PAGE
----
A very common argument made on Labour party forums, social media and even from the mouths of senior party figures is that antisemitism is really a tiny problem in the Labour party. Memes are retweeted en masse and interviews are given, and it comes from the top down. Jeremy Corbyn has said on a number of occasions that “perpetrators of antisemitism make up a tiny fraction of labour party members”.
The number bandied around is the .06% of Labour party members who have apparently been reported to Labour compliance for antisemitism. This number is often repeated and is used frequently to minimise the scale of the problem.
This type of rhetoric is part of the problem, it is a form of denialism and minimises the pain and suffering that many Labour party members and supporters both Jewish and otherwise have experienced in relation to antisemitism.
Incident reporting is never a good measure for the scale of a problem; we know from other forms of racism, misogyny, domestic violence etc. that these problems are often under-reported (the Met Police say that 48% of race crimes are unreported – that’s actual crimes as opposed to incidents of racism). We don’t know the degree to which that is the case here, but to use this figure alone is poor logic. Ironically as more and more Jews leave the party, there are fewer people engaged to report incidents.
The 0.06% of reported incidents don’t include non-members; Socialists against Antisemitism and other organisations we know try to establish if someone is a member before reporting them. If they are not, we don’t report them. But antisemitism coming from non-members who are otherwise supporters is an important factor. Why do so many anti-Semites feel comfortable using their Labour- and Corbyn-supporting credentials alongside their antisemitism?
Another feature of Labour party antisemitism that is not reflected in the .06% figure is the amount of support given to members who are accused, suspended and expelled for antisemitism or related offences (some members have been expelled for bringing the party into disrepute, relating to their antisemitism).
The size of this problem is widespread but hard to determine. Socialists against Antisemitism see dozens of CLP motions defending people like Chris Williamson, and we see many more social media posts defending him, Jackie Walker, Ken Livingstone, George Galloway (although he was not a member) and many others. The atmosphere at Labour meetings is often toxic. Only the most diehard and thick-skinned Jewish Labour members continue to attend in some areas.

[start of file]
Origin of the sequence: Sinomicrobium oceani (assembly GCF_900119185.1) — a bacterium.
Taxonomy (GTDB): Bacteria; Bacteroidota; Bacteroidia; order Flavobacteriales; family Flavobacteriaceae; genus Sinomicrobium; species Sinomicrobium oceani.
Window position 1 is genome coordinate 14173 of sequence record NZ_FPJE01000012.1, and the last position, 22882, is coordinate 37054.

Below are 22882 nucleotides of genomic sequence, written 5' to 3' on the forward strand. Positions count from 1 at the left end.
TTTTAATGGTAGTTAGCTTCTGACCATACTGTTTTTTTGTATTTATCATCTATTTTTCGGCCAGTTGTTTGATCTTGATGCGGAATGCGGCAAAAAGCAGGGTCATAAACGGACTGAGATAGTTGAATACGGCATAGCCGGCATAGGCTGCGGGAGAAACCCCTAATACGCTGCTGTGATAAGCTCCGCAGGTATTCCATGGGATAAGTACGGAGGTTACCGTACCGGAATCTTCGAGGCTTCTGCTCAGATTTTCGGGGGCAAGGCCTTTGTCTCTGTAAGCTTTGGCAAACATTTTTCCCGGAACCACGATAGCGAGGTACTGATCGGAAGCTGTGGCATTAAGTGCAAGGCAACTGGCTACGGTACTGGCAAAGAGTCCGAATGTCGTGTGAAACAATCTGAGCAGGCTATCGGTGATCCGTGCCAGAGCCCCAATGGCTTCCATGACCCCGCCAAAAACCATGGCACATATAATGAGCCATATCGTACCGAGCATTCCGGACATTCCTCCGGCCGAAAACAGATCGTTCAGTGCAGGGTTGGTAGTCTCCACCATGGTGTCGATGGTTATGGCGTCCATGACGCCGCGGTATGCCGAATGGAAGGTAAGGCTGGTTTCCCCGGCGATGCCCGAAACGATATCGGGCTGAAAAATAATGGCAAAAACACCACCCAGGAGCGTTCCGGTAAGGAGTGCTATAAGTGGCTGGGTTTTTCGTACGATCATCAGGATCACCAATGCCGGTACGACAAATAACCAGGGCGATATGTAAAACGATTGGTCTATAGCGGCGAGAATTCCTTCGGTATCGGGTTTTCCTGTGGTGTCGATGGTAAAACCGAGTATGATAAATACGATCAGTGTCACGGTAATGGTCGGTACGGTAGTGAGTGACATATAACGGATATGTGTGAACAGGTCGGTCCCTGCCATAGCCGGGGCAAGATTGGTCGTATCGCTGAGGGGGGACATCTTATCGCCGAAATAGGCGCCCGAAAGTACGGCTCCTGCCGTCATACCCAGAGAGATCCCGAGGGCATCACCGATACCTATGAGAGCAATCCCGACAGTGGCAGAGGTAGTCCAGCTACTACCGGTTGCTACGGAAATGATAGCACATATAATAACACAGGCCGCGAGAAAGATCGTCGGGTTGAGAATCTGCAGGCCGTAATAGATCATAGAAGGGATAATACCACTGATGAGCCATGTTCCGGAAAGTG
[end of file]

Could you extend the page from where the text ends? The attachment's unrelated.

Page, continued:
This leads to a major problem, whose size has not been defined but anecdotally is large and a lot larger than typical antisemitism, which is denialism. There are many forms of denialism; we have written about the issue elsewhere. Defending indefensible characters is one form; making out that the problem is much smaller than it is is another form of denialism.
The size of the problem is still to be determined; the scope is widening with recent revelations about Labour staff members who have been traumatised by the amount of antisemitism and the party’s handling of it. The Panorama programme interviewed a handful of them, and the response from the party was predictably awful, describing them all as having an axe to grind.
However, since the programme aired, we have seen a letter going out signed by many more former and current staff members, and there are claims that over 30 former and current staff members have made representations to the EHRC investigation. Can all these former and current staff members have an axe to grind? We know some of them were Corbyn supporters at least at one point.
Another offensive, minimizing and demeaning tactic used by denialists is whataboutery. Socialists against Antisemitism speak out against Islamophobia in the Tory party, and we believe there is a good case for the EHRC to look at it. However, using Islamophobia in the Conservative party as a cover for the size of Labour antisemitism is grotesque. It is insulting to Jews and Muslims who both suffer from hate and persecution.
All of this adds up to a culture of tolerance of antisemitism. When you’re minimising the problem, you’re making space for it.
There is a culture and climate in the party that has lead hundreds if not more Jewish members to resign and many more non-Jewish allies to resign. CLPs and online forums are often no longer safe spaces for Jews or people who are sensitive to anti-Jewish behaviour.
The lack of empathy for Jewish comrades is striking, and the admins of Socialists against Antisemitism, some of whom have been Labour left activists for decades, could never have imagined a minority group receiving such little empathy and being so attacked and undermined by a party who traditionally were the champions for the vulnerable in society.